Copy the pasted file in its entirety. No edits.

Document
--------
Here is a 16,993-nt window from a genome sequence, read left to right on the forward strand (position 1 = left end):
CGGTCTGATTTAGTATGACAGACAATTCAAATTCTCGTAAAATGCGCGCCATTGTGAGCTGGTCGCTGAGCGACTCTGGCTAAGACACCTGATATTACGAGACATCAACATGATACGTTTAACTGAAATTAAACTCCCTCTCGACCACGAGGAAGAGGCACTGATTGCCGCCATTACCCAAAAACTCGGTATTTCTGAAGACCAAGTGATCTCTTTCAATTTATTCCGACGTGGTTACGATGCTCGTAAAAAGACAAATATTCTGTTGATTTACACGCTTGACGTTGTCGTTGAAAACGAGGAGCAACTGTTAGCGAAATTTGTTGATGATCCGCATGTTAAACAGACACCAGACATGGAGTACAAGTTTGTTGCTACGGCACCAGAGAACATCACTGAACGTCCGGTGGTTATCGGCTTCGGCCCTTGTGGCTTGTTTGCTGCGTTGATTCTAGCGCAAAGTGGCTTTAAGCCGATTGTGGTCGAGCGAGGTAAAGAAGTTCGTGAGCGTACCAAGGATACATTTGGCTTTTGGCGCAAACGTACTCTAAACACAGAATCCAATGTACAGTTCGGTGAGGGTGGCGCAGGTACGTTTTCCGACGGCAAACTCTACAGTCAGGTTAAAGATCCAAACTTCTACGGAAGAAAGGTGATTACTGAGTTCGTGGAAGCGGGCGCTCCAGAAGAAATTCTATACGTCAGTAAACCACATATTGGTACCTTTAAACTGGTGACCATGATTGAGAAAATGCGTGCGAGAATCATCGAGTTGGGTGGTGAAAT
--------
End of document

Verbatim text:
Here is a 16,993-nt window from a genome sequence, read left to right on the forward strand (position 1 = left end):
CGGTCTGATTTAGTATGACAGACAATTCAAATTCTCGTAAAATGCGCGCCATTGTGAGCTGGTCGCTGAGCGACTCTGGCTAAGACACCTGATATTACGAGACATCAACATGATACGTTTAACTGAAATTAAACTCCCTCTCGACCACGAGGAAGAGGCACTGATTGCCGCCATTACCCAAAAACTCGGTATTTCTGAAGACCAAGTGATCTCTTTCAATTTATTCCGACGTGGTTACGATGCTCGTAAAAAGACAAATATTCTGTTGATTTACACGCTTGACGTTGTCGTTGAAAACGAGGAGCAACTGTTAGCGAAATTTGTTGATGATCCGCATGTTAAACAGACACCAGACATGGAGTACAAGTTTGTTGCTACGGCACCAGAGAACATCACTGAACGTCCGGTGGTTATCGGCTTCGGCCCTTGTGGCTTGTTTGCTGCGTTGATTCTAGCGCAAAGTGGCTTTAAGCCGATTGTGGTCGAGCGAGGTAAAGAAGTTCGTGAGCGTACCAAGGATACATTTGGCTTTTGGCGCAAACGTACTCTAAACACAGAATCCAATGTACAGTTCGGTGAGGGTGGCGCAGGTACGTTTTCCGACGGCAAACTCTACAGTCAGGTTAAAGATCCAAACTTCTACGGAAGAAAGGTGATTACTGAGTTCGTGGAAGCGGGCGCTCCAGAAGAAATTCTATACGTCAGTAAACCACATATTGGTACCTTTAAACTGGTGACCATGATTGAGAAAATGCGTGCGAGAATCATCGAGTTGGGTGGTGAAAT